New British Prime Minister Theresa May announced six members of her Cabinet Wednesday.

Amid a sweeping crackdown on dissent in Egypt, security forces have forcibly disappeared hundreds of people since the beginning of 2015, according to a new report from Amnesty International.

It's an "unprecedented spike," the group says, with an average of three or four people disappeared every day.

The Republican Party, as it prepares for its convention next week has checked off item No. 1 on its housekeeping list — drafting a party platform. The document reflects the conservative views of its authors, many of whom are party activists. So don't look for any concessions to changing views among the broader public on key social issues.

Many public figures who took to Twitter and Facebook following the murder of five police officers in Dallas have faced public blowback and, in some cases, found their employers less than forgiving about inflammatory and sometimes hateful online comments.

As Venezuela unravels — with shortages of food and medicine, as well as runaway inflation — President Nicolas Maduro is increasingly unpopular. But he's still holding onto power.

"The truth in Venezuela is there is real hunger. We are hungry," says a man who has invited me into his house in the northwestern city of Maracaibo, but doesn't want his name used for fear of reprisals by the government.

The wiry man paces angrily as he speaks. It wasn't always this way, he says, showing how loose his pants are now.

Ask a typical teenage girl about the latest slang and girl crushes and you might get answers like "spilling the tea" and Taylor Swift. But at the Girl Up Leadership Summit in Washington, D.C., the answers were "intersectional feminism" — the idea that there's no one-size-fits-all definition of feminism — and U.N. climate chief Christiana Figueres.

Copyright 2016 NPR. To see more, visit http://www.npr.org/.

Copyright 2016 NPR. To see more, visit http://www.npr.org/.

Copyright 2016 NPR. To see more, visit http://www.npr.org/.

Copyright 2016 NPR. To see more, visit http://www.npr.org/.

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Report: Spy Agencies' 'Black Budget' Reveals Intelligence Gaps

Aug 29, 2013

The Washington Post on Thursday reports on U.S. spy agencies' $52.6 billion secret budget for fiscal year 2013, a document that reveals significant "blind spots" obscuring the intentions and motives of U.S. friends and foes alike.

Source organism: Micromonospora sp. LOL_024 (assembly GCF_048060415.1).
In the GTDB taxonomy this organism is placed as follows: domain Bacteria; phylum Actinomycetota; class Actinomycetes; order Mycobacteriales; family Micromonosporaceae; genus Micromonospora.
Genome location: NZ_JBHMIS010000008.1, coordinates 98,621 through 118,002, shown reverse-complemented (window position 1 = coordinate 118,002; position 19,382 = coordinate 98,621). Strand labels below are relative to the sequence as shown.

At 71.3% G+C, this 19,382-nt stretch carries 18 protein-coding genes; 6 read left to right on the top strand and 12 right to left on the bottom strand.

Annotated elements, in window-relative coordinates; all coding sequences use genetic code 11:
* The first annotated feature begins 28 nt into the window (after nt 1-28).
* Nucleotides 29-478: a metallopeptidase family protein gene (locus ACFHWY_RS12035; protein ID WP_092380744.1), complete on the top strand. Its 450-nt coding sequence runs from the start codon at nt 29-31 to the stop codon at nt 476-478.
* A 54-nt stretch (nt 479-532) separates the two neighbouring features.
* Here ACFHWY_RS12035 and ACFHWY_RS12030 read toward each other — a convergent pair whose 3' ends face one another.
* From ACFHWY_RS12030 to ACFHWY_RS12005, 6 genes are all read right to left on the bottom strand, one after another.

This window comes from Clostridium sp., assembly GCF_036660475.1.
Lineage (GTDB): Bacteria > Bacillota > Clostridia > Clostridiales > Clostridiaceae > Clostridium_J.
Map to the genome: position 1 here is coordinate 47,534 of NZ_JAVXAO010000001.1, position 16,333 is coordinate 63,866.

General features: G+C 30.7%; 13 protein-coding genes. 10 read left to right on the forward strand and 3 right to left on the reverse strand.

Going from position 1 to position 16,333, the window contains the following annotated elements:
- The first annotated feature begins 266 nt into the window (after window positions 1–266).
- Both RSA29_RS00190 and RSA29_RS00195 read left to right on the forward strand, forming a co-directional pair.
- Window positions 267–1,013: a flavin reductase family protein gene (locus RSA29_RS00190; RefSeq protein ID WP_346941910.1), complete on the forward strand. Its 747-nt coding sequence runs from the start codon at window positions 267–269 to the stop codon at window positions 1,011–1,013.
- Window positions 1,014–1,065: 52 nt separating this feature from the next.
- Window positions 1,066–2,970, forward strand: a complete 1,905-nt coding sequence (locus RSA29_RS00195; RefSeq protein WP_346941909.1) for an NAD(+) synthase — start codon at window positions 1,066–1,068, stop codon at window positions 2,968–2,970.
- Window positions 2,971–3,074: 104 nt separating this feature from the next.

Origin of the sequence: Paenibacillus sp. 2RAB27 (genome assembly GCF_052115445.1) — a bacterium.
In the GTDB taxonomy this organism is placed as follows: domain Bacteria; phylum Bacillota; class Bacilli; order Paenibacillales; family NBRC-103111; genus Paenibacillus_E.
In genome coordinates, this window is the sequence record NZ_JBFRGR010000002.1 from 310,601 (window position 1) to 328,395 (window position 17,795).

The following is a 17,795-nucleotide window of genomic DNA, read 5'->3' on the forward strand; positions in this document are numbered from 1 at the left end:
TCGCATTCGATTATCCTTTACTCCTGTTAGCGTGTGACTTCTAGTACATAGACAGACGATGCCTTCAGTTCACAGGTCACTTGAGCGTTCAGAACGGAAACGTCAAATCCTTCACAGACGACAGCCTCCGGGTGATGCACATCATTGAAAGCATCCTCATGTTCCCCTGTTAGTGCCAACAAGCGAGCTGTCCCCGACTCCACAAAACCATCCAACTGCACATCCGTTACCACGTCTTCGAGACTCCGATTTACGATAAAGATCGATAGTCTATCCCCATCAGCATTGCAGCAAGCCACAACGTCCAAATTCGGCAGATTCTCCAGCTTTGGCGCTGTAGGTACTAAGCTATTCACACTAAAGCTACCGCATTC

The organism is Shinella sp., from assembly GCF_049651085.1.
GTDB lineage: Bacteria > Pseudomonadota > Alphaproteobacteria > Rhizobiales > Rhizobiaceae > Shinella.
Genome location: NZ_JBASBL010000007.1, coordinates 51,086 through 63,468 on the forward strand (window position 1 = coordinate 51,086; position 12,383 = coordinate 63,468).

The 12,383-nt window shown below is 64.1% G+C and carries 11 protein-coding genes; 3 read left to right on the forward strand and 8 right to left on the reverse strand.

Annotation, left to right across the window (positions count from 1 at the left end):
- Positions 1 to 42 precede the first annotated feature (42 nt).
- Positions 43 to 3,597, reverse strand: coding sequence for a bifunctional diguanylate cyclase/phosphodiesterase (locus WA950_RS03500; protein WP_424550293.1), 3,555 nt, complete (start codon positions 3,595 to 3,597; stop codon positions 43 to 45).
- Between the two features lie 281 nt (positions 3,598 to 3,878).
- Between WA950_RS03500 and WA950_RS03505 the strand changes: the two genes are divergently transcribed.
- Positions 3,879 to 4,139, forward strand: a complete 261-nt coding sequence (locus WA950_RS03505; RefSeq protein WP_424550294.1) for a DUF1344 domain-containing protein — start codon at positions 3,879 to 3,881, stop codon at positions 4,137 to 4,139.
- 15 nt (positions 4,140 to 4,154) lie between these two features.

In the first of a package of stories expected out Thursday, the newspaper says that the 'black budget' blueprint, obtained from former intelligence contractor Edward Snowden, "maps a bureaucratic and operational landscape" that "details the successes, failures and objectives of 16 spy agencies", including the Central Intelligence Agency and the National Security Agency, the FBI and others.

It's a laundry list of "known unknowns" that reveal some of the strategic thinking and concerns of U.S. intelligence agencies and policymakers. Here are some highlights from the report:

-- The CIA's $14.7 billion budget is roughly twice that of the NSA.

-- The NSA planned to investigate 4,000 possible "insider" threats in 2013 in which one of its own was suspected of compromising sensitive information.

-- Pakistan is described as an "intractable target" and counterintelligence operations "are strategically focused against [the] priority targets of China, Russia, Iran, Cuba and Israel."

-- In 2011, the budget assessment says some progress had been made on 38 of 50 "blind spots" ranging from knowledge of the workings of Lebanon's Hezbollah movement to the security of Pakistan's nuclear arsenal, the capabilities of China's next-generation fighter jet and how the Russian leadership might react "to potentially destabilizing events in Moscow, such as large protests and terrorist attacks."

According to the Post:

"The documents describe expanded efforts to "collect on Russian chemical warfare countermeasures" and assess the security of biological and chemical laboratories in Pakistan.

View select pages from the Office of the Director of National Intelligence's top-secret 2013 budget with key sections annotated by The Washington Post.

A table of "critical" gaps listed five for North Korea, more than for any other country that has or is pursuing a nuclear bomb.

The intelligence community seems particularly daunted by the emergence of "home grown" terrorists who plan attacks in the United States without direct support or instruction from abroad, a threat realized this year, after the budget was submitted, in twin bombings at the Boston Marathon."

Copyright 2013 NPR. To see more, visit http://www.npr.org/.